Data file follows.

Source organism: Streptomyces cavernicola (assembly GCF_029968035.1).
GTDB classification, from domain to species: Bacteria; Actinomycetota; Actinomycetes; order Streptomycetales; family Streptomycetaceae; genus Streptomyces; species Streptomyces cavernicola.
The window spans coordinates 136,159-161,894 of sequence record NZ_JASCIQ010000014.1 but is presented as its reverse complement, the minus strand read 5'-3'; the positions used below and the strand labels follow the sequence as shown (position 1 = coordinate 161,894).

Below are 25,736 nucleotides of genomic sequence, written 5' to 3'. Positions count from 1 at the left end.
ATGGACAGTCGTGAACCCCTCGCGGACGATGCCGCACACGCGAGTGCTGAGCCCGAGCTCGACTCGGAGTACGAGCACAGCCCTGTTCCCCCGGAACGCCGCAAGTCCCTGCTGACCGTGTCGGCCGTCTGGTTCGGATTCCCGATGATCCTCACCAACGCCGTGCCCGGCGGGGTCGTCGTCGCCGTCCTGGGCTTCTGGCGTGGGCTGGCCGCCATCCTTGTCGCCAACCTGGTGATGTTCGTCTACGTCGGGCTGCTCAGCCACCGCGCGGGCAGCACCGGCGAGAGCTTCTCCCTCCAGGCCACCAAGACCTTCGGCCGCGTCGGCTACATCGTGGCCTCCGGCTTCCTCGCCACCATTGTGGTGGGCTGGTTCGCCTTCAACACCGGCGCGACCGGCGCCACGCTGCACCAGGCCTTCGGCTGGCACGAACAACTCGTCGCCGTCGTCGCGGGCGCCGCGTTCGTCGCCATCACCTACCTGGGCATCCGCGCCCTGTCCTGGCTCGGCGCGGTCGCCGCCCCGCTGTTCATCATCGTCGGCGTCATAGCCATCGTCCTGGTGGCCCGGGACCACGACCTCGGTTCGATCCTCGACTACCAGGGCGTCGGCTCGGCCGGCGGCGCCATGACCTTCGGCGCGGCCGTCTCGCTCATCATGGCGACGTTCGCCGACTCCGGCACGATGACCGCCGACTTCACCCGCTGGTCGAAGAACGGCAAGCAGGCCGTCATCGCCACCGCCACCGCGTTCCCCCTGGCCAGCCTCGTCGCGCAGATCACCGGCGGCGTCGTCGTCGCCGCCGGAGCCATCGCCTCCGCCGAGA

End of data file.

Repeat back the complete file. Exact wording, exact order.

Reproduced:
Source organism: Streptomyces cavernicola (assembly GCF_029968035.1).
GTDB classification, from domain to species: Bacteria; Actinomycetota; Actinomycetes; order Streptomycetales; family Streptomycetaceae; genus Streptomyces; species Streptomyces cavernicola.
The window spans coordinates 136,159-161,894 of sequence record NZ_JASCIQ010000014.1 but is presented as its reverse complement, the minus strand read 5'-3'; the positions used below and the strand labels follow the sequence as shown (position 1 = coordinate 161,894).

Below are 25,736 nucleotides of genomic sequence, written 5' to 3'. Positions count from 1 at the left end.
ATGGACAGTCGTGAACCCCTCGCGGACGATGCCGCACACGCGAGTGCTGAGCCCGAGCTCGACTCGGAGTACGAGCACAGCCCTGTTCCCCCGGAACGCCGCAAGTCCCTGCTGACCGTGTCGGCCGTCTGGTTCGGATTCCCGATGATCCTCACCAACGCCGTGCCCGGCGGGGTCGTCGTCGCCGTCCTGGGCTTCTGGCGTGGGCTGGCCGCCATCCTTGTCGCCAACCTGGTGATGTTCGTCTACGTCGGGCTGCTCAGCCACCGCGCGGGCAGCACCGGCGAGAGCTTCTCCCTCCAGGCCACCAAGACCTTCGGCCGCGTCGGCTACATCGTGGCCTCCGGCTTCCTCGCCACCATTGTGGTGGGCTGGTTCGCCTTCAACACCGGCGCGACCGGCGCCACGCTGCACCAGGCCTTCGGCTGGCACGAACAACTCGTCGCCGTCGTCGCGGGCGCCGCGTTCGTCGCCATCACCTACCTGGGCATCCGCGCCCTGTCCTGGCTCGGCGCGGTCGCCGCCCCGCTGTTCATCATCGTCGGCGTCATAGCCATCGTCCTGGTGGCCCGGGACCACGACCTCGGTTCGATCCTCGACTACCAGGGCGTCGGCTCGGCCGGCGGCGCCATGACCTTCGGCGCGGCCGTCTCGCTCATCATGGCGACGTTCGCCGACTCCGGCACGATGACCGCCGACTTCACCCGCTGGTCGAAGAACGGCAAGCAGGCCGTCATCGCCACCGCCACCGCGTTCCCCCTGGCCAGCCTCGTCGCGCAGATCACCGGCGGCGTCGTCGTCGCCGCCGGAGCCATCGCCTCCGCCGAGA